- a game of chance in which a leader draws numbered disks at random from a stock and the players cover the corresponding numbers on their cards, the winner being the first to cover a complete row.
- a lottery, as one operated by a state government, in which players choose numbers that are matched against those of the official drawing, the winning numbers typically paying large cash prizes.
Origin of lotto
Examples from the Web for lotto
Lotto is propped up by the notion that “Hey, you never know” though of course you do know—you know that you will not win.A Doctor Explains Why Cruise Ships Should Be Banned
November 19, 2014
The one-in-a-million chance is exactly that—a small but real chance, as any lotto winner will tell you.All These AIDS ‘Cures’ Are a Fantasy—One That Can Cause Real Harm
November 6, 2014
Applying for a permit is kind of like playing the Lotto, but with worse odds.First Friday of Ramadan For Palestinians
July 12, 2013
Whenever I say, ‘Oh, can I have my lotto number, the newspaper?’Meet Mariann From Brooklyn, Howard Stern’s Biggest Fan
February 28, 2013
Lipinski, Wieniawski, and Lotto were all educated in the Paris school.The Violin
Why, I am anything but a spring chicken, yet Lotto was an old game when I was young.Camping
Alexandra G. Lockwine
In my young days a game of lotto was introduced in the clubs.What Shall We Do?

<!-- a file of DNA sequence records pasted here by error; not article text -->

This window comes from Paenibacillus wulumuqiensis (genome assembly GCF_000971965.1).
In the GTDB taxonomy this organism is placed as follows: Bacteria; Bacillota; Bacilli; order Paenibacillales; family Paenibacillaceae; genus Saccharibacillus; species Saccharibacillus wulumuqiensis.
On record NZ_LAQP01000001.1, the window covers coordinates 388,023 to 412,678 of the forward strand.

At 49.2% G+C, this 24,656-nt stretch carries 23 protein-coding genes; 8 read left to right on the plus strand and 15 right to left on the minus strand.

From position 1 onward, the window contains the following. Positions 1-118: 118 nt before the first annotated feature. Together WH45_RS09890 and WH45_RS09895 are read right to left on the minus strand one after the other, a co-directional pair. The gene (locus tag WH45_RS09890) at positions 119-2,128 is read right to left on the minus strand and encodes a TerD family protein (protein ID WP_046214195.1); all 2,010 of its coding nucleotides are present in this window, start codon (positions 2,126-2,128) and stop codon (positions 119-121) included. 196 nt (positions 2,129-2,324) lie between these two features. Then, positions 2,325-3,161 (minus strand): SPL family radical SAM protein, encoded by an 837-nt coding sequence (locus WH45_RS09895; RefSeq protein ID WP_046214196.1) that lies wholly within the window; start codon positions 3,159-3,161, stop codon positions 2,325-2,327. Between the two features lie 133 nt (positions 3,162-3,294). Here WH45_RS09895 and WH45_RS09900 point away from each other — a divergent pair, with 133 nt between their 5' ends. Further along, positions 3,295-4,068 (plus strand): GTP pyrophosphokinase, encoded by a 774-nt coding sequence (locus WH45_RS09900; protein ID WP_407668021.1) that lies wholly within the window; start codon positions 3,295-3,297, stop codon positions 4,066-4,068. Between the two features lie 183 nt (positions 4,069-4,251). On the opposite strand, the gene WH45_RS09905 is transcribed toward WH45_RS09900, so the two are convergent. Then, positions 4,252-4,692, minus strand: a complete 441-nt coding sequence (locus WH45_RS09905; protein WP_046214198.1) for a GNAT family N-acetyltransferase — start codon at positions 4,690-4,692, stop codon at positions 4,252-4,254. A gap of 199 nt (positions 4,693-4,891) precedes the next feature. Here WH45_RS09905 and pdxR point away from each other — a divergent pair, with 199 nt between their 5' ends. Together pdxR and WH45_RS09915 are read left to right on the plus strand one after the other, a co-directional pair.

This is a game similar to the "lotto" we used to play as children.A Yankee in the Trenches
R. Derby Holmes
In the end he begins to attitudinise and to display those artificial graces which were presently accentuated by Lotto.The Venetian School of Painting
Evelyn March Phillipps
- Also called: housey-housey a children's game in which numbered discs, counters, etc, are drawn at random and called out, while the players cover the corresponding numbers on cards, the winner being the first to cover all the numbers, a particular row, etcCompare bingo
- a lottery
Word Origin and History for lotto
1778, "type of card game," from French loto and directly from Italian lotto "a lot," from Old French lot "lot, share, reward, prize," from Frankish or some other Germanic source (cf. Old English and Old Frisian hlot; see lot (n.)). Meaning "a lottery, a game of chance" is attested from 1787.